Patients have compared the sensation of the lasers to the snap of a rubber band against the skin. However, topical numbing cream may be used to decrease the discomfort. Also, newer lasers used at Rady Children’s have a “cooling hand-piece” that decreases pain and also allows stronger pulses to treat birthmarks that have not been responsive to prior laser therapy.

Following treatment, ice packs may be used to soothe the treated area. Topical antibiotic ointment and a bandage or patch may prevent abrasion of the treated area; however, these are usually unnecessary.

Before: Pulsed Dye Laser Therapy Mid: Pulsed Dye Laser Therapy After: Pulsed Dye Laser Therapy
Before Pulsed Dye Laser Therapy Mid-Therapy After

Sclerotherapy

At Rady Children’s, sclerotherapy is a procedure performed by pediatric interventional radiologist, Sean Pakbaz, M.D., who specializes in the treatment of vascular malformations. Sclerotherapy is generally used for slow-flow malformations, such as venous or lymphatic malformations. It is a procedure that can be performed by injecting a sclerosing agent, such as alcohol or chemical detergents, through the skin directly into the target blood vessels. The irritating sclerosant then causes severe irritation within the blood vessel, causing a clot to form, and effectively closing off the treated vessel. Ligation of the vessels leading to the vascular malformations has led to dramatic results in many patients, including resolution of their vascular malformations.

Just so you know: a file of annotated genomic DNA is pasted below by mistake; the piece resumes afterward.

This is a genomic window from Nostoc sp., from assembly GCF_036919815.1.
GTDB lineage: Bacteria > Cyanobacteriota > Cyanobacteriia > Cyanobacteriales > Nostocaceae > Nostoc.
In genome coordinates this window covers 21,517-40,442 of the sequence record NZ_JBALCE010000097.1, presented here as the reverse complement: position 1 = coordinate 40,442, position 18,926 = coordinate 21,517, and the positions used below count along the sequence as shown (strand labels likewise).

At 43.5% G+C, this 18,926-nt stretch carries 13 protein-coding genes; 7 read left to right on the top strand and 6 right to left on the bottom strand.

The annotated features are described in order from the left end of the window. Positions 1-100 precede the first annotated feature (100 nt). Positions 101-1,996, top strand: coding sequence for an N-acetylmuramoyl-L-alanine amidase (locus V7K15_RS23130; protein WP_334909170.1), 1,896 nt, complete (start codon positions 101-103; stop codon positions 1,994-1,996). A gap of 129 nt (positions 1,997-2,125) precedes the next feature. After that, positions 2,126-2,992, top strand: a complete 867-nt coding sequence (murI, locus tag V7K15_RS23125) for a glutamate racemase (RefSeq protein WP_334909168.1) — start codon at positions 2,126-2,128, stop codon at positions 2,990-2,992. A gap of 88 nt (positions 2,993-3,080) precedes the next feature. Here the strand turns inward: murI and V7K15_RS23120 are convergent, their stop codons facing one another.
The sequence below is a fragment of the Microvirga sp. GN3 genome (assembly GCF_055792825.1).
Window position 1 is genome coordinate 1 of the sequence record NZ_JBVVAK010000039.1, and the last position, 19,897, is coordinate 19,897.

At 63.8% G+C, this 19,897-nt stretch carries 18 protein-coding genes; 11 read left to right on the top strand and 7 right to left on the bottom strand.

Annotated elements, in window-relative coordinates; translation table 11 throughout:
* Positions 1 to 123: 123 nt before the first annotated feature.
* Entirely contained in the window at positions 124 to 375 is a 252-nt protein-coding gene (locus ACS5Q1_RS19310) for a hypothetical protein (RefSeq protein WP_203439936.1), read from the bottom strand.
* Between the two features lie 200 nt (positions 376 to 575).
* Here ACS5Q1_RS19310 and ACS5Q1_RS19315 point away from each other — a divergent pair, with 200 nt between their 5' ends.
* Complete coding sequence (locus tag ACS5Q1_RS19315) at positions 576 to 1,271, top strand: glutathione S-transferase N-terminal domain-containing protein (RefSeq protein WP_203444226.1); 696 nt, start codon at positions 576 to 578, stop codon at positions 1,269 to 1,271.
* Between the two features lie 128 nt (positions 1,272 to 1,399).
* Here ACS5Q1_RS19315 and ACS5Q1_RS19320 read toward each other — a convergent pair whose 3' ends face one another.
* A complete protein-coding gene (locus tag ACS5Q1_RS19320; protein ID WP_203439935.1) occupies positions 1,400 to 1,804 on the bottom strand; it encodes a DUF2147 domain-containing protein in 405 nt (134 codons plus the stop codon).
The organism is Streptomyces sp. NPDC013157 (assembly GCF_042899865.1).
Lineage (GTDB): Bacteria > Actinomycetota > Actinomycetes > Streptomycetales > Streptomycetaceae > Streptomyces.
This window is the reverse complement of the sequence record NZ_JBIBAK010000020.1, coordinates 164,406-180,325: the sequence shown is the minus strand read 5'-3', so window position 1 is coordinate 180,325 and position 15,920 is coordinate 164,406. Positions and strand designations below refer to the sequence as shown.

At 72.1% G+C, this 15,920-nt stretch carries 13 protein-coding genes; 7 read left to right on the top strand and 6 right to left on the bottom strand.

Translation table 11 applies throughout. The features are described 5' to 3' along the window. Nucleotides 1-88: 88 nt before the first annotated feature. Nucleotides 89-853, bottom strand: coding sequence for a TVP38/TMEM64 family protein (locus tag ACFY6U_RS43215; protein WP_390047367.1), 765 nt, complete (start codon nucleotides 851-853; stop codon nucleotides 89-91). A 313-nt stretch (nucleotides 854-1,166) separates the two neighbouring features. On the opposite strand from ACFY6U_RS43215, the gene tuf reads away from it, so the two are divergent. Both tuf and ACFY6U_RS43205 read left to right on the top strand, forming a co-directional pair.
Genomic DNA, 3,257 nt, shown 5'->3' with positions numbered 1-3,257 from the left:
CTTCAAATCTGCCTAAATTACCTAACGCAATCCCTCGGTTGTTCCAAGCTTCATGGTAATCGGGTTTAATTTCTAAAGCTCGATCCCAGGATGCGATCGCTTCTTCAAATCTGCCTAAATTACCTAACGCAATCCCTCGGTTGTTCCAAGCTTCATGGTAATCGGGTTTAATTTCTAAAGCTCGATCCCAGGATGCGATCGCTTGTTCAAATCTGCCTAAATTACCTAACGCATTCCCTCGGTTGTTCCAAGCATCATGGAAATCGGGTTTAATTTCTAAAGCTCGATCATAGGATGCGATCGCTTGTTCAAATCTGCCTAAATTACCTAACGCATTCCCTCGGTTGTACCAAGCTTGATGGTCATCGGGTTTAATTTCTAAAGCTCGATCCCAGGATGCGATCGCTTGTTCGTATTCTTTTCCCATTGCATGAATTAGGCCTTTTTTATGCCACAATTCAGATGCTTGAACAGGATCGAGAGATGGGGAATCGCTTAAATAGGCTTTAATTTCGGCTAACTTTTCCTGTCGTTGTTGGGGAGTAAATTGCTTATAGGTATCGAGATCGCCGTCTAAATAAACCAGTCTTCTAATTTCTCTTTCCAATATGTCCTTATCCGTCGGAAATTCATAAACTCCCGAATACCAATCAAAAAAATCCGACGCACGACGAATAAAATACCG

Sometimes, the decision is made by our team to treat a vascular malformation with sclerotherapy prior to surgical excision. This is often beneficial, as it may shrink the lesion and therefore minimize the risks of surgery. This combination of treatments has led to outstanding results in many of our patients.

Surgical Excision

Ralph Holmes, M.D., a pediatric plastic surgeon, and Anthony Magit, M.D., a pediatric otolaryngologist, are outstanding surgeons with many years of experience in excising vascular birthmarks. The most common vascular birthmarks requiring excision are hemangiomas of infancy. Although these vascular tumors regress over time, indications to excise these lesions may include risk of functional compromise of vital organs, location in a cosmetically-sensitive area that will eventually require excision, remaining fibro-fatty tissue after regression of the hemangioma, and any lesions that may cause a psychological impact on the child.

Our team evaluates vascular tumors or malformations clinically and radiologically before recommending birthmarks for surgical excision. Lesions that are confined to the subcutaneous tissues (not involving the underlying muscle and fascia) can often be easily excised under general anesthesia with minimal risk to the patient and excellent cosmetic results.

 

Surgical Excision: Before 3 Surgical Excision: After 3
Before After